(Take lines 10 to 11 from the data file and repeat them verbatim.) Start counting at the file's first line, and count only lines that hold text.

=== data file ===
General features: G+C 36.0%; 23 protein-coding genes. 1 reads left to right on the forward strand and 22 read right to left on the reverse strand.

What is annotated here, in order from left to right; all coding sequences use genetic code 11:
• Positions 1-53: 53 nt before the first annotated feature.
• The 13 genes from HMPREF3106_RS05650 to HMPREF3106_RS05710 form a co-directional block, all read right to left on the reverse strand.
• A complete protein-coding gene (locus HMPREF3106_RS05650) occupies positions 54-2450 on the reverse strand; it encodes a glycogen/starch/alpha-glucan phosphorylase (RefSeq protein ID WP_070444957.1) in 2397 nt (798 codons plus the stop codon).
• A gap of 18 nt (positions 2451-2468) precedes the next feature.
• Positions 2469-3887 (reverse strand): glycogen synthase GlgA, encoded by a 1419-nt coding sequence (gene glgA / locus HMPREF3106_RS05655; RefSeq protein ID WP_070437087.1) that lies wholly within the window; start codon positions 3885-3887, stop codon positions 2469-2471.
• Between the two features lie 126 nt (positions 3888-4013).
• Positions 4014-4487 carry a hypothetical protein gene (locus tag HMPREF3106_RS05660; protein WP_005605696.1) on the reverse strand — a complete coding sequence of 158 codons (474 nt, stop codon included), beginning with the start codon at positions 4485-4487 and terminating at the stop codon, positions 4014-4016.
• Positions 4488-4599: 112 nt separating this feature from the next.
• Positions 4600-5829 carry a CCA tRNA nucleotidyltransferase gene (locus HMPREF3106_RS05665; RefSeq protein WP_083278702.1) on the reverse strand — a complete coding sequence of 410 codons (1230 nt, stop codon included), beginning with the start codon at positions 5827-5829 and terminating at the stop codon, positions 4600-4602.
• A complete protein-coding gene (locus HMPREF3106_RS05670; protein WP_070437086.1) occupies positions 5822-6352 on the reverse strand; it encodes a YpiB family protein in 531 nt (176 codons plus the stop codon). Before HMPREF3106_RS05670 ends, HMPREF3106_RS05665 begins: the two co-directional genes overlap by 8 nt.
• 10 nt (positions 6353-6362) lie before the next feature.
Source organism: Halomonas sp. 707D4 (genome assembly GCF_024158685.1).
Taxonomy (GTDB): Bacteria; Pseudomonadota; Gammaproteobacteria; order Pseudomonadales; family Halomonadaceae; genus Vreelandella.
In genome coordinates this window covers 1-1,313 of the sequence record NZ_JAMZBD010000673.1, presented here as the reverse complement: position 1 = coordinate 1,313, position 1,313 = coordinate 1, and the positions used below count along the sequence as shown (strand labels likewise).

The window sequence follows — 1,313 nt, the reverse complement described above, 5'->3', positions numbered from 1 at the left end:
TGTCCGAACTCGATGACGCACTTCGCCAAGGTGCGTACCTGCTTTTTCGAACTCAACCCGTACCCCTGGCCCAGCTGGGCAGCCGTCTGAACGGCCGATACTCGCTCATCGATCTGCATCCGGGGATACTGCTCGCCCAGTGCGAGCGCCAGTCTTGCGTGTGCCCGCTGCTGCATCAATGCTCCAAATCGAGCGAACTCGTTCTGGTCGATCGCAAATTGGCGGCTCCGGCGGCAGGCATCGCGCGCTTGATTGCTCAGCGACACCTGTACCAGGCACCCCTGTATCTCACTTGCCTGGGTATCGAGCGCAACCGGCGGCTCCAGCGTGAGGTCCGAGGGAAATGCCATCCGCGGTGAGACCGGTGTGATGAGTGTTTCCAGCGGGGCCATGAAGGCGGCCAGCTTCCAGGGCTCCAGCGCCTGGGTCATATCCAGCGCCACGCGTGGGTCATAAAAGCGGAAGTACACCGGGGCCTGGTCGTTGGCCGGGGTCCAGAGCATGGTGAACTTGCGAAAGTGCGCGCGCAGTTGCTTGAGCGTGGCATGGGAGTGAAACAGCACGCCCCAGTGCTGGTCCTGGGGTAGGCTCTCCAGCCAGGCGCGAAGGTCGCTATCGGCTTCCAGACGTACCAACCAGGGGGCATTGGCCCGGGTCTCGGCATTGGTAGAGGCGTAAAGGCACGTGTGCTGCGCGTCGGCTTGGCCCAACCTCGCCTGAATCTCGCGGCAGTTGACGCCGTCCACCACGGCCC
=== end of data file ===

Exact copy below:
• Positions 4488-4599: 112 nt separating this feature from the next.
• Positions 4600-5829 carry a CCA tRNA nucleotidyltransferase gene (locus HMPREF3106_RS05665; RefSeq protein WP_083278702.1) on the reverse strand — a complete coding sequence of 410 codons (1230 nt, stop codon included), beginning with the start codon at positions 5827-5829 and terminating at the stop codon, positions 4600-4602.